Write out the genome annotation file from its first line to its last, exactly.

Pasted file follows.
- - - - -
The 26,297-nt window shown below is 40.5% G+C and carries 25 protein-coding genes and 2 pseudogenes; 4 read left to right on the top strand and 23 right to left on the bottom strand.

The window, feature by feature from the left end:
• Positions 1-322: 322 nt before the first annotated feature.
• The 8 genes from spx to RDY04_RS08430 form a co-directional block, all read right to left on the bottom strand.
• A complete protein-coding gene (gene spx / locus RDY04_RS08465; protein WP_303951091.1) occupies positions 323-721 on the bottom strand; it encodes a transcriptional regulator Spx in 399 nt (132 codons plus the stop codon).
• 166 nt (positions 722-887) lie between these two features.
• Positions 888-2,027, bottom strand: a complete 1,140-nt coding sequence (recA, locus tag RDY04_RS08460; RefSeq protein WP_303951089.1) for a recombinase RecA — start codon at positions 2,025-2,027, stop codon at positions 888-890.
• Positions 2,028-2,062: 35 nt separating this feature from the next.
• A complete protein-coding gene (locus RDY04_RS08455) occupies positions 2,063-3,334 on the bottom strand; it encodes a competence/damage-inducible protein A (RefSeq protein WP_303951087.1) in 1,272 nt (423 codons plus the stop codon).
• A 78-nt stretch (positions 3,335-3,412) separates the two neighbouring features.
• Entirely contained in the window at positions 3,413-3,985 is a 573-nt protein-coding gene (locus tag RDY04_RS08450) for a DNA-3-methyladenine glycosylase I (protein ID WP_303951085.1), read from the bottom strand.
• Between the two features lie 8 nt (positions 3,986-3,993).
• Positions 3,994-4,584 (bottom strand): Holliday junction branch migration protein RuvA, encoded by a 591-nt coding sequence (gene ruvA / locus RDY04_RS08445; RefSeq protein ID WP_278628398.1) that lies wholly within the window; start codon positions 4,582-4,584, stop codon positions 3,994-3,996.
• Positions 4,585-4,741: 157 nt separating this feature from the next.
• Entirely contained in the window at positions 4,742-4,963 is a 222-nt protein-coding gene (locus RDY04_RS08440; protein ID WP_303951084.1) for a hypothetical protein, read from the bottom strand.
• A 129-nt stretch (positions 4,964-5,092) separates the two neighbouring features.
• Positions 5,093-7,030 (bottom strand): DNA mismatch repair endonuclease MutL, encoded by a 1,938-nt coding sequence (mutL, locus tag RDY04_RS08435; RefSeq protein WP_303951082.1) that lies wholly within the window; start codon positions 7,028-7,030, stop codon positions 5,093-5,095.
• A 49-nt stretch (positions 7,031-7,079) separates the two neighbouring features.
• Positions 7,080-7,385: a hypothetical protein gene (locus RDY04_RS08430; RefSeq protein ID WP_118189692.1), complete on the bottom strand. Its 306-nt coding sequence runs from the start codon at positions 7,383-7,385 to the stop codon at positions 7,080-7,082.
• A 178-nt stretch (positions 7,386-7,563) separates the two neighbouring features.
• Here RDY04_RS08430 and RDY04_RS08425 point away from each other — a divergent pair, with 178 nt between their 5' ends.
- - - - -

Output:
The 26,297-nt window shown below is 40.5% G+C and carries 25 protein-coding genes and 2 pseudogenes; 4 read left to right on the top strand and 23 right to left on the bottom strand.

The window, feature by feature from the left end:
• Positions 1-322: 322 nt before the first annotated feature.
• The 8 genes from spx to RDY04_RS08430 form a co-directional block, all read right to left on the bottom strand.
• A complete protein-coding gene (gene spx / locus RDY04_RS08465; protein WP_303951091.1) occupies positions 323-721 on the bottom strand; it encodes a transcriptional regulator Spx in 399 nt (132 codons plus the stop codon).
• 166 nt (positions 722-887) lie between these two features.
• Positions 888-2,027, bottom strand: a complete 1,140-nt coding sequence (recA, locus tag RDY04_RS08460; RefSeq protein WP_303951089.1) for a recombinase RecA — start codon at positions 2,025-2,027, stop codon at positions 888-890.
• Positions 2,028-2,062: 35 nt separating this feature from the next.
• A complete protein-coding gene (locus RDY04_RS08455) occupies positions 2,063-3,334 on the bottom strand; it encodes a competence/damage-inducible protein A (RefSeq protein WP_303951087.1) in 1,272 nt (423 codons plus the stop codon).
• A 78-nt stretch (positions 3,335-3,412) separates the two neighbouring features.
• Entirely contained in the window at positions 3,413-3,985 is a 573-nt protein-coding gene (locus tag RDY04_RS08450) for a DNA-3-methyladenine glycosylase I (protein ID WP_303951085.1), read from the bottom strand.
• Between the two features lie 8 nt (positions 3,986-3,993).
• Positions 3,994-4,584 (bottom strand): Holliday junction branch migration protein RuvA, encoded by a 591-nt coding sequence (gene ruvA / locus RDY04_RS08445; RefSeq protein ID WP_278628398.1) that lies wholly within the window; start codon positions 4,582-4,584, stop codon positions 3,994-3,996.
• Positions 4,585-4,741: 157 nt separating this feature from the next.
• Entirely contained in the window at positions 4,742-4,963 is a 222-nt protein-coding gene (locus RDY04_RS08440; protein ID WP_303951084.1) for a hypothetical protein, read from the bottom strand.
• A 129-nt stretch (positions 4,964-5,092) separates the two neighbouring features.
• Positions 5,093-7,030 (bottom strand): DNA mismatch repair endonuclease MutL, encoded by a 1,938-nt coding sequence (mutL, locus tag RDY04_RS08435; RefSeq protein WP_303951082.1) that lies wholly within the window; start codon positions 7,028-7,030, stop codon positions 5,093-5,095.
• A 49-nt stretch (positions 7,031-7,079) separates the two neighbouring features.
• Positions 7,080-7,385: a hypothetical protein gene (locus RDY04_RS08430; RefSeq protein ID WP_118189692.1), complete on the bottom strand. Its 306-nt coding sequence runs from the start codon at positions 7,383-7,385 to the stop codon at positions 7,080-7,082.
• A 178-nt stretch (positions 7,386-7,563) separates the two neighbouring features.
• Here RDY04_RS08430 and RDY04_RS08425 point away from each other — a divergent pair, with 178 nt between their 5' ends.